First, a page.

We use computers or a similar technology such as a smartphone or any smart gadget in our daily lives. We use it for personal use, school, work, or leisure. The popularity of these smart gadgets has brought the World Wide Web even closer to the masses, thus the use of social media and the Internet has also catapulted into fame. Today, you can’t see a home without a personal computer or laptop to help them stay connected to the web.
These tech advances are even more crucial when it comes to space technology. Flying rockets, manning the space station, and sending astronauts or robots to explore uncharted planets is a big risk and challenge you can’t just easily do so without the help of advanced computing technology. Unfortunately, the technology is not always reliable and problems arise that requires immediate solutions because these trips to space aren’t just risky but mighty expensive too.
The primary device failed on Saturday, leaving the $100bn orbiting laboratory to depend on a backup system to route commands to its solar power system, radiators, cooling loops and other equipment.
The station’s current five-member crew from the United States, Russia and France were never in any danger, the National Aeronautics and Space Administration said in a statement.
Station commander Peggy Whitson and flight engineer Jack Fischer, both with NASA, will partner for the spacewalk, which is expected to last two hours, the US space agency said.
Earlier on Sunday, Whitson assembled and tested a spare electronics box to replace the failed device, which had been installed during a spacewalk on 30 March, said NASA spokesman Dan Huot.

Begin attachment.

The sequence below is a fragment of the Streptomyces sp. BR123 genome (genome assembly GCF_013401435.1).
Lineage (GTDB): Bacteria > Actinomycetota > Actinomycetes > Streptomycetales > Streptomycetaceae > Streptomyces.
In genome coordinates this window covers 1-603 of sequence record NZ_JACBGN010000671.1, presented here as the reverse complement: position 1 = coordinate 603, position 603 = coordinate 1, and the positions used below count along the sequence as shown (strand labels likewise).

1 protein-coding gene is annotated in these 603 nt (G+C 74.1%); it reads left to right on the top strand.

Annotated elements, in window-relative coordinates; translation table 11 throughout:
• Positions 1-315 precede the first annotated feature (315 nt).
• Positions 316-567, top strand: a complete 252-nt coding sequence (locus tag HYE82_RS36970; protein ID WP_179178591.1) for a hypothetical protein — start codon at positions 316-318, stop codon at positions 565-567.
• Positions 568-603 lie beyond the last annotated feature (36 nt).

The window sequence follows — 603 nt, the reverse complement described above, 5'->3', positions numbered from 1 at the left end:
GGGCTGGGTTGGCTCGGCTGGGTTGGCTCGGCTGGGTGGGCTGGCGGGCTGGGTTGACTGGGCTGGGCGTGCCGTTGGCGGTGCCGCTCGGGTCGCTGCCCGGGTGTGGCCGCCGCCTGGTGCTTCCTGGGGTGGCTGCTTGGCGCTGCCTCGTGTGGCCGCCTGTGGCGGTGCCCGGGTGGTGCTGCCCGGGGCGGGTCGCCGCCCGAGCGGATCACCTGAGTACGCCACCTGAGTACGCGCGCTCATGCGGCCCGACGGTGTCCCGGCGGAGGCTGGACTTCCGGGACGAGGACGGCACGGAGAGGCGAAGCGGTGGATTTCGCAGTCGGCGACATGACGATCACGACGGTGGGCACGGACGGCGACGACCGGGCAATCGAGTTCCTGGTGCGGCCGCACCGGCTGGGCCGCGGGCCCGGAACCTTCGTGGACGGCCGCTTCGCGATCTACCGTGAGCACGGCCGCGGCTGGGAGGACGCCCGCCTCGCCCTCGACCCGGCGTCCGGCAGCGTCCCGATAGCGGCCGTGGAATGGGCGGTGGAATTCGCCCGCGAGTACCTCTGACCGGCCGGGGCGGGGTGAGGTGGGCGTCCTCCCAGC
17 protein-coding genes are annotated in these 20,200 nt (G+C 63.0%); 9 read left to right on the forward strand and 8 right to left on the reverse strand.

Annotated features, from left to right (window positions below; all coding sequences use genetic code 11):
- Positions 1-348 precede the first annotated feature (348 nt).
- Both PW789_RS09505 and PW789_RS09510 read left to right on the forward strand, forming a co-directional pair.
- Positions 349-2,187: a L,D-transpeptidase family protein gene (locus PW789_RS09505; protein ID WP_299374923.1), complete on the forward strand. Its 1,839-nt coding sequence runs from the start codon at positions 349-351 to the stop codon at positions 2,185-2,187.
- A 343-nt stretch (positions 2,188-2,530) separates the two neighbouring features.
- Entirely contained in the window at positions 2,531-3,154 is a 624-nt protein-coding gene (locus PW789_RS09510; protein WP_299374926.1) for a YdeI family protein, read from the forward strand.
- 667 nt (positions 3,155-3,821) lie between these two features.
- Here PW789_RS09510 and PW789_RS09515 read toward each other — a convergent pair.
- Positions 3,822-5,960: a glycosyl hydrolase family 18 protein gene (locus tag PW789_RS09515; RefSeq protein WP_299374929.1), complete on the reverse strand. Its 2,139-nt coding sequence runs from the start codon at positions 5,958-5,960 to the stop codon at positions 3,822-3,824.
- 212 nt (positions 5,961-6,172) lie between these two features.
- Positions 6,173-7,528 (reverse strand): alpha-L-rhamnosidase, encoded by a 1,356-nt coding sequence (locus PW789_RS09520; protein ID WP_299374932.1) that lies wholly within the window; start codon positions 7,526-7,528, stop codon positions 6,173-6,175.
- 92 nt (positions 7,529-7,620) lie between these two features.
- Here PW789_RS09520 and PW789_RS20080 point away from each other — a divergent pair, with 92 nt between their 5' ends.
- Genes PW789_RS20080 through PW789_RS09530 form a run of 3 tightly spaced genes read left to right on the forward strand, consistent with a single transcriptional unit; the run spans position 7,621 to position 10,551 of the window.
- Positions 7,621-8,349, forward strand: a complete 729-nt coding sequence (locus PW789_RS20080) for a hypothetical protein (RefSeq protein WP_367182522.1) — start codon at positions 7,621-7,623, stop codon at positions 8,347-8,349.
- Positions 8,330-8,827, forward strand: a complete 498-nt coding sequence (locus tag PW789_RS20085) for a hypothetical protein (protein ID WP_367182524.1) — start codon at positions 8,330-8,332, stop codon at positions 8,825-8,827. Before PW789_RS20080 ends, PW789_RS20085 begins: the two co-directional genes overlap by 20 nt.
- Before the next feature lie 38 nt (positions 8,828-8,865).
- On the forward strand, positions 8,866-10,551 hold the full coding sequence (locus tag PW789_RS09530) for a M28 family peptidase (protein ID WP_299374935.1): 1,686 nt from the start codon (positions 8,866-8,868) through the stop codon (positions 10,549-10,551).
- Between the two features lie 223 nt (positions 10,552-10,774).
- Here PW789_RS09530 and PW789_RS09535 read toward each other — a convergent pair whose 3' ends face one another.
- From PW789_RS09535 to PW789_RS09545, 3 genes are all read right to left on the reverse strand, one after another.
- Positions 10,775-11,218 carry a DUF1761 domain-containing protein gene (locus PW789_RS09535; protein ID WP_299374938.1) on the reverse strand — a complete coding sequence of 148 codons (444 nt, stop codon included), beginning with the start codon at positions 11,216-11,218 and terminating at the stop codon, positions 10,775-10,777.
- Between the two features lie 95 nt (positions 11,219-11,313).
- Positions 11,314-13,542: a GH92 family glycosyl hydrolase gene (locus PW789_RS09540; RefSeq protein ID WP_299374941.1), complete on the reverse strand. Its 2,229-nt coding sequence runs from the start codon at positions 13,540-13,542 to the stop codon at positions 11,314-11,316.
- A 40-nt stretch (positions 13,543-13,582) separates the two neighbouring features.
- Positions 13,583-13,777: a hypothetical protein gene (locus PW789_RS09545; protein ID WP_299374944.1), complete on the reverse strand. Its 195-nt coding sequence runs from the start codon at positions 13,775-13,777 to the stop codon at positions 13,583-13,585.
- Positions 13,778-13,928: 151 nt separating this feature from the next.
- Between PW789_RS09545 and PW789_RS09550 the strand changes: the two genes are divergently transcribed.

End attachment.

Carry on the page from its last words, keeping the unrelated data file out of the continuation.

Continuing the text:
NASA’s last emergency spacewalk took place in December 2015 when two US astronauts left the station to release the brakes on a robot arm’s mobile transporter.
Modern technical computing devices are crucial to the success of space launches and the various space exploration programs. It is not an easy feat to send a man to space or make sure they survive the long months manning the International Space Station. They need sophisticated computing technology that can keep them safe all the time and not use an untested technology that will not only compromise the mission but endanger their lives too.
The 50-pound data relay box, known as a multiplexer-demultiplexer, or MDM, is one of two “tier 2” command and control computers mounted in the station’s power truss that route commands to a variety of critical systems and relay telemetry from them to the ground. While the one operational tier 2 MDM can handle the full load, NASA managers opted to replace the failed box as soon as possible to restore full redundancy.
And so, Whitson and Fischer will venture back outside just 11 days after completing their most recent excursion on May 12, switching their spacesuits to battery power around 8 a.m. to officially kick off U.S. EVA-43.
Whitson checked out a replacement MDM Sunday and she will install it by herself Tuesday, working on the front side of the station’s power truss. The box is about the size of a small microwave oven.
While Whitson focuses on replacing the failed MDM, Fischer will mount two antennas on the Earth-facing side of the Destiny laboratory module to improve communications with spacewalkers.
You see just how big of an impact computers have on space missions especially when they don’t work out as planned. In this case, the problem was said to be a hardware issue. The space station actually uses as many as 44 MDM computers that have total control of everything in the lab. When one of them fails to work, it can be disastrous to everyone on board so it must be taken cared of immediately. Hence, there is the need for the urgent spacewalk by no other than Whitson herself who also installed the device about a couple of months ago to ensure everyone’s safety.
While only a handful of people get the rare opportunity to work as professional astronauts, many of us deal with computers every day. Like the incident in space, the hard drive is also one of the most vulnerable components of your computer and its failure can be disastrous especially if you don’t have a backup in place.